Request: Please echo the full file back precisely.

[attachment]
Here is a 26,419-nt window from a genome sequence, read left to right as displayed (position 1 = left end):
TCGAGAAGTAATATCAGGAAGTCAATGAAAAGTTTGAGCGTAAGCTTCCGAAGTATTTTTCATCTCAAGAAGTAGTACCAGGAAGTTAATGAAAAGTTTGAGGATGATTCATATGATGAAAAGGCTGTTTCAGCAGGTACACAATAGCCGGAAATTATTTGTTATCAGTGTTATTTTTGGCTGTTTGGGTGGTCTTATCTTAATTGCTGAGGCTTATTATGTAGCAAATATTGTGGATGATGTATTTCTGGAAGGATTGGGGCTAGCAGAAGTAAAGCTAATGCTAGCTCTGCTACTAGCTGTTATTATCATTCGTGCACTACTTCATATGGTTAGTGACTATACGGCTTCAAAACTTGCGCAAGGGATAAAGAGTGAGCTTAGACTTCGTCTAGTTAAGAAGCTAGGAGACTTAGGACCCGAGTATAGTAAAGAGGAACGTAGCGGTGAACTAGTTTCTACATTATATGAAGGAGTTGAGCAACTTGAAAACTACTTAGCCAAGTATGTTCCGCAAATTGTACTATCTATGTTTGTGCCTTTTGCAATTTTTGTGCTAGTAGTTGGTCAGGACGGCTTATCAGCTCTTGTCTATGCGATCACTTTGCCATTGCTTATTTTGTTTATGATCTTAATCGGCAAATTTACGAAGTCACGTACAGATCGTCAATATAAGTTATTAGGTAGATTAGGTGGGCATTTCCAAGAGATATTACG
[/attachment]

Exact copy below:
Here is a 26,419-nt window from a genome sequence, read left to right as displayed (position 1 = left end):
TCGAGAAGTAATATCAGGAAGTCAATGAAAAGTTTGAGCGTAAGCTTCCGAAGTATTTTTCATCTCAAGAAGTAGTACCAGGAAGTTAATGAAAAGTTTGAGGATGATTCATATGATGAAAAGGCTGTTTCAGCAGGTACACAATAGCCGGAAATTATTTGTTATCAGTGTTATTTTTGGCTGTTTGGGTGGTCTTATCTTAATTGCTGAGGCTTATTATGTAGCAAATATTGTGGATGATGTATTTCTGGAAGGATTGGGGCTAGCAGAAGTAAAGCTAATGCTAGCTCTGCTACTAGCTGTTATTATCATTCGTGCACTACTTCATATGGTTAGTGACTATACGGCTTCAAAACTTGCGCAAGGGATAAAGAGTGAGCTTAGACTTCGTCTAGTTAAGAAGCTAGGAGACTTAGGACCCGAGTATAGTAAAGAGGAACGTAGCGGTGAACTAGTTTCTACATTATATGAAGGAGTTGAGCAACTTGAAAACTACTTAGCCAAGTATGTTCCGCAAATTGTACTATCTATGTTTGTGCCTTTTGCAATTTTTGTGCTAGTAGTTGGTCAGGACGGCTTATCAGCTCTTGTCTATGCGATCACTTTGCCATTGCTTATTTTGTTTATGATCTTAATCGGCAAATTTACGAAGTCACGTACAGATCGTCAATATAAGTTATTAGGTAGATTAGGTGGGCATTTCCAAGAGATATTACG